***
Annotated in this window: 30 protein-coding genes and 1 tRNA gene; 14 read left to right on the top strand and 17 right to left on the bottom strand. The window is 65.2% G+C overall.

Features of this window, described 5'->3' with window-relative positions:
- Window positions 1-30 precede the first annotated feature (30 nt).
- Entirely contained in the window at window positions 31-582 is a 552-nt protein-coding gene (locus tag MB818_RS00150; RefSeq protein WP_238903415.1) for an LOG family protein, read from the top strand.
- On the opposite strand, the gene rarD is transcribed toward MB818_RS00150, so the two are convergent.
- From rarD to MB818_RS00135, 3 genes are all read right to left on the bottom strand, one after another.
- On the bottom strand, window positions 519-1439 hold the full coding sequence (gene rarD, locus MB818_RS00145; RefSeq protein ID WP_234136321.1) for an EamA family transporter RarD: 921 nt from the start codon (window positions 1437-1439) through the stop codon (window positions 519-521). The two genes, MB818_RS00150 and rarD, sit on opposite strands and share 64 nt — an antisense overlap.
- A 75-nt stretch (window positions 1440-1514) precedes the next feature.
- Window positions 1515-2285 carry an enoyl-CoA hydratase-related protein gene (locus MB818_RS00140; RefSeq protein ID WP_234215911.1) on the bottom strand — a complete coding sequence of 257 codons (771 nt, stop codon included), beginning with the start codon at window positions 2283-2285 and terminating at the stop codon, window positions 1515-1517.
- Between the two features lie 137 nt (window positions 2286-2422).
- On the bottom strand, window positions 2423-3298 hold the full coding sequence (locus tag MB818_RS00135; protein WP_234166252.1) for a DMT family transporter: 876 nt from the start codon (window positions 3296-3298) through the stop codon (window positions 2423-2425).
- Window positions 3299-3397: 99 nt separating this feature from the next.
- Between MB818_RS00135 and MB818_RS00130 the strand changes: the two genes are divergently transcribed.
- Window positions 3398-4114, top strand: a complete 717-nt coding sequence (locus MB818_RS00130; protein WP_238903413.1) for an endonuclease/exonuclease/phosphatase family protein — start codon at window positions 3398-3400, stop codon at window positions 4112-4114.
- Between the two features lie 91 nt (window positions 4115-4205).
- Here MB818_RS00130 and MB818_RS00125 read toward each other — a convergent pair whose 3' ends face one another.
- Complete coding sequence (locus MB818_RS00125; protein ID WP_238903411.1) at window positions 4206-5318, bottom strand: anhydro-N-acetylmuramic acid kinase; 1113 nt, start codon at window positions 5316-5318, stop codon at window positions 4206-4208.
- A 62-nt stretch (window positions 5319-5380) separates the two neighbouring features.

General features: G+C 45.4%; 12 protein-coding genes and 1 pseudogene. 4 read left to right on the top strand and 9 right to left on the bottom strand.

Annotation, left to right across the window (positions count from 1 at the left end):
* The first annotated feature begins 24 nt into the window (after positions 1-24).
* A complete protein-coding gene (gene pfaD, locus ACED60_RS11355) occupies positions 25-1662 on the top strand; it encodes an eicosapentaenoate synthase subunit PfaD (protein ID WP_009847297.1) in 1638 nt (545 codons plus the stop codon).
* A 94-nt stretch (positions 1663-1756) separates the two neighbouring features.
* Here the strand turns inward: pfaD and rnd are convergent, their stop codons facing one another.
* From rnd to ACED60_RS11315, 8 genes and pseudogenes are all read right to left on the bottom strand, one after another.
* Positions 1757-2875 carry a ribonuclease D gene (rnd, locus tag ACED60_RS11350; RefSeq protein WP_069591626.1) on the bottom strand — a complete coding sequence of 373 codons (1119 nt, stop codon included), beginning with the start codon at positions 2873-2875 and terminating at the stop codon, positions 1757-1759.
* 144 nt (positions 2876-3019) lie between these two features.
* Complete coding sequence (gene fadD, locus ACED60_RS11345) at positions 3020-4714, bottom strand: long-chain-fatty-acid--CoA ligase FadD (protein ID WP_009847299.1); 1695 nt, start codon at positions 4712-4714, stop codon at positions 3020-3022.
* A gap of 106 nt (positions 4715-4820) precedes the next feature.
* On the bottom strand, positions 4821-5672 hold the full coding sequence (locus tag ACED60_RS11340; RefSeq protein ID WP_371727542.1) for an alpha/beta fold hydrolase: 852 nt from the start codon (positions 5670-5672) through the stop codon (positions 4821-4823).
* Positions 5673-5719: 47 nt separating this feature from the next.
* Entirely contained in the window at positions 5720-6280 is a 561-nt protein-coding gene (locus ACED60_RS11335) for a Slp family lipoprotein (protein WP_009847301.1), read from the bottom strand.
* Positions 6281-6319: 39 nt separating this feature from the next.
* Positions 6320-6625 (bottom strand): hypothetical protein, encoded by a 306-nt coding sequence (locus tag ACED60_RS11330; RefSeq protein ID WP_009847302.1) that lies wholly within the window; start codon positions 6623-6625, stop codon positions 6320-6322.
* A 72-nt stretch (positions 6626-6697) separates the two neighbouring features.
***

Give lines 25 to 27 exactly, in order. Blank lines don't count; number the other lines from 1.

* From rnd to ACED60_RS11315, 8 genes and pseudogenes are all read right to left on the bottom strand, one after another.
* Positions 1757-2875 carry a ribonuclease D gene (rnd, locus tag ACED60_RS11350; RefSeq protein WP_069591626.1) on the bottom strand — a complete coding sequence of 373 codons (1119 nt, stop codon included), beginning with the start codon at positions 2873-2875 and terminating at the stop codon, positions 1757-1759.
* 144 nt (positions 2876-3019) lie between these two features.